Equine protozoal myeloencephalitis (EPM) is a progressive, degenerative disease of the central nervous system of the horse. The disease is characterized by asymmetrical ataxia with or without muscle atrophy.

 

EPM is a neurological disease that occurs when protozoal parasites infect and invade the central nervous system. 

At least two protozoal parasites cause EPM: Sarcocystis neurona and less commonly, Neospora hughesi. 

EPM infection results in characteristic lesions in the brain and spinal cord that are evident during necropsy. The presence of these lesions correlates well with the clinical signs generally attributed to EPM (incoordination, muscle atrophy, etc). 

The horse is considered a dead end host for S. neurona, meaning that it cannot transmit the disease to other horses. 

Opossums have been identified as the definitive host for S. neurona and they shed the infective egg-like stages (sporocysts) in their feces. Horses become infected by ingesting food or water that has been contaminated with opossum feces containing the infective sporocysts.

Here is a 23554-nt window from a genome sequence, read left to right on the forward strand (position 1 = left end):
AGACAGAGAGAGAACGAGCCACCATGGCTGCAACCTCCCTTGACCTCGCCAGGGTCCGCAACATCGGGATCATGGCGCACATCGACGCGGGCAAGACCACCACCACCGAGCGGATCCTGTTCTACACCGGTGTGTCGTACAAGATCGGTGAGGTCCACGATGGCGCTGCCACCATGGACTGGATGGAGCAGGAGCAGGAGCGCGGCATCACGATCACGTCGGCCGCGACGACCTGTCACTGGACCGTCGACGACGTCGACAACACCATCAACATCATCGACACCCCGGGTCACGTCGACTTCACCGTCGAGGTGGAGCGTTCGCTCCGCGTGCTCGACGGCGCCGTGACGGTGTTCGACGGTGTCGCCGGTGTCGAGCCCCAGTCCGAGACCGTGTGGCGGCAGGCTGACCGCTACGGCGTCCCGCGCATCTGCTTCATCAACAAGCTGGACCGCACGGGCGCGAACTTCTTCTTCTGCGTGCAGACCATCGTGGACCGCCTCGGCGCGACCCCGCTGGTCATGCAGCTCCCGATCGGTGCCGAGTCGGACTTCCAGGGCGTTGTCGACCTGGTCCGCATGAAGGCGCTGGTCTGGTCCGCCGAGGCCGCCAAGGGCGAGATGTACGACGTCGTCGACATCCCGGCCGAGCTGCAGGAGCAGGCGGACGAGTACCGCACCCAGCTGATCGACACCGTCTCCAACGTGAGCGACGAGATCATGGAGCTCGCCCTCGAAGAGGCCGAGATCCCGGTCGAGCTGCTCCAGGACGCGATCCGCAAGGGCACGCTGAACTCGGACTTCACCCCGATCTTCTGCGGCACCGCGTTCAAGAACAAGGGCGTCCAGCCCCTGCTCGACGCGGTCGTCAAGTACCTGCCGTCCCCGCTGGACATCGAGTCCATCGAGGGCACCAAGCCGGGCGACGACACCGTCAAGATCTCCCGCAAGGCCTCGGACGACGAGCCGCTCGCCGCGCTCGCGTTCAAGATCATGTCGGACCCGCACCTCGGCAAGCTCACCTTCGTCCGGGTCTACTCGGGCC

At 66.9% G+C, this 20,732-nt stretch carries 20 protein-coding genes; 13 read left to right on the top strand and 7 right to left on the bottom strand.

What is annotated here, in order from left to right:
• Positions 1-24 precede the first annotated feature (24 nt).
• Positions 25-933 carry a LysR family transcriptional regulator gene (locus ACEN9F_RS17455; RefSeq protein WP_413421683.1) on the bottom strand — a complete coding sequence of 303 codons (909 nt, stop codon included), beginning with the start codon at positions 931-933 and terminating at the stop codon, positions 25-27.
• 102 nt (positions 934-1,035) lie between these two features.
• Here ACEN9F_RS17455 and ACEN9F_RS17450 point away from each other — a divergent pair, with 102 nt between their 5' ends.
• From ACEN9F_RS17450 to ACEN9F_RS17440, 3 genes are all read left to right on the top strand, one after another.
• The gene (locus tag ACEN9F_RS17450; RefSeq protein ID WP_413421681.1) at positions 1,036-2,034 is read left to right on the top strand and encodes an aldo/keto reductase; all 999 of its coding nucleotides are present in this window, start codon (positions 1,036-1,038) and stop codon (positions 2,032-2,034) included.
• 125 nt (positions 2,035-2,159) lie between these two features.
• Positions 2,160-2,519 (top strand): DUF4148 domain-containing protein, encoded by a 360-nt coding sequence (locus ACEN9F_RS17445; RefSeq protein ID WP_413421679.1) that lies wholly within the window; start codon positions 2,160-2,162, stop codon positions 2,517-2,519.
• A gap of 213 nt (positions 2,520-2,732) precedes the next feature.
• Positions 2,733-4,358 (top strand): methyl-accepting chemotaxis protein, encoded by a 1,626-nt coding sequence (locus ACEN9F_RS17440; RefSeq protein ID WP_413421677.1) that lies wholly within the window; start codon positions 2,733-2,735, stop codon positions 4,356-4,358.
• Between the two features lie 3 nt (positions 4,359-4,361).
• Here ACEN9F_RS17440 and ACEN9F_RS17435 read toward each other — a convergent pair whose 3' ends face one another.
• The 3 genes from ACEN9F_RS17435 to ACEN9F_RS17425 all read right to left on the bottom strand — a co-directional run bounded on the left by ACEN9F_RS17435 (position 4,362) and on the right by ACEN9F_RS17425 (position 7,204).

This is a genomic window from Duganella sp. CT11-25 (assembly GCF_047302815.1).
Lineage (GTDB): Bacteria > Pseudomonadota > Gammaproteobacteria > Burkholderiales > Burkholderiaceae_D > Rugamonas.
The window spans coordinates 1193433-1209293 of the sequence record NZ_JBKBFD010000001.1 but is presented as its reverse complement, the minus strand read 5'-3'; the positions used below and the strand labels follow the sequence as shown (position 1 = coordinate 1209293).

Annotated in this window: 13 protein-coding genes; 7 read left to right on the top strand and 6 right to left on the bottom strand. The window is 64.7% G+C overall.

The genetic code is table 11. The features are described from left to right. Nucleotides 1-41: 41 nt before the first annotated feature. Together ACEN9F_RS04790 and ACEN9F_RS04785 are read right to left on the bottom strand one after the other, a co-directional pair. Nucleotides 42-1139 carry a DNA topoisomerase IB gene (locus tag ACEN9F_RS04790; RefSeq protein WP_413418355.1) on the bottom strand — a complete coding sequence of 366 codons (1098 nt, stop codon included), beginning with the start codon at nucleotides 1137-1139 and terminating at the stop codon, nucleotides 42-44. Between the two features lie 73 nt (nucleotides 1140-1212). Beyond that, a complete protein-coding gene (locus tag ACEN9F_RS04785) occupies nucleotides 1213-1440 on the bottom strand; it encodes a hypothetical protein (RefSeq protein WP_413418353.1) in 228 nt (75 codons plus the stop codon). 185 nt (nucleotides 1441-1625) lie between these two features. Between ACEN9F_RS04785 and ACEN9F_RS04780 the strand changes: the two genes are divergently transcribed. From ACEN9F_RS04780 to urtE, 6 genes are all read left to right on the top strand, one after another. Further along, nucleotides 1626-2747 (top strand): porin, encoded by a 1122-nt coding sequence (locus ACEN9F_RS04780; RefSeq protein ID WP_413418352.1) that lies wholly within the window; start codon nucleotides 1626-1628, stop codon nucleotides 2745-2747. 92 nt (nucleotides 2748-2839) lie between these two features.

Once ingested by a horse, the sporocysts migrate from the intestinal tract into the bloodstream and cross the blood/brain barrier. There, they begin to attack the horse's central nervous system. 

The onset of the disease may be slow or sudden and the signs vary depending on the type of damage to the central nervous system. If left undiagnosed and untreated, EPM can cause devastating and lasting neurological deficits. 

Most current diagnostic tests are based on the presence of antibodies to the parasites that cause EPM. The presence of antibodies only means that the horse has been exposed to these organisms. Not all horses that are exposed actually come down with the disease as some horses mount an immune response and are not affected by the organisms

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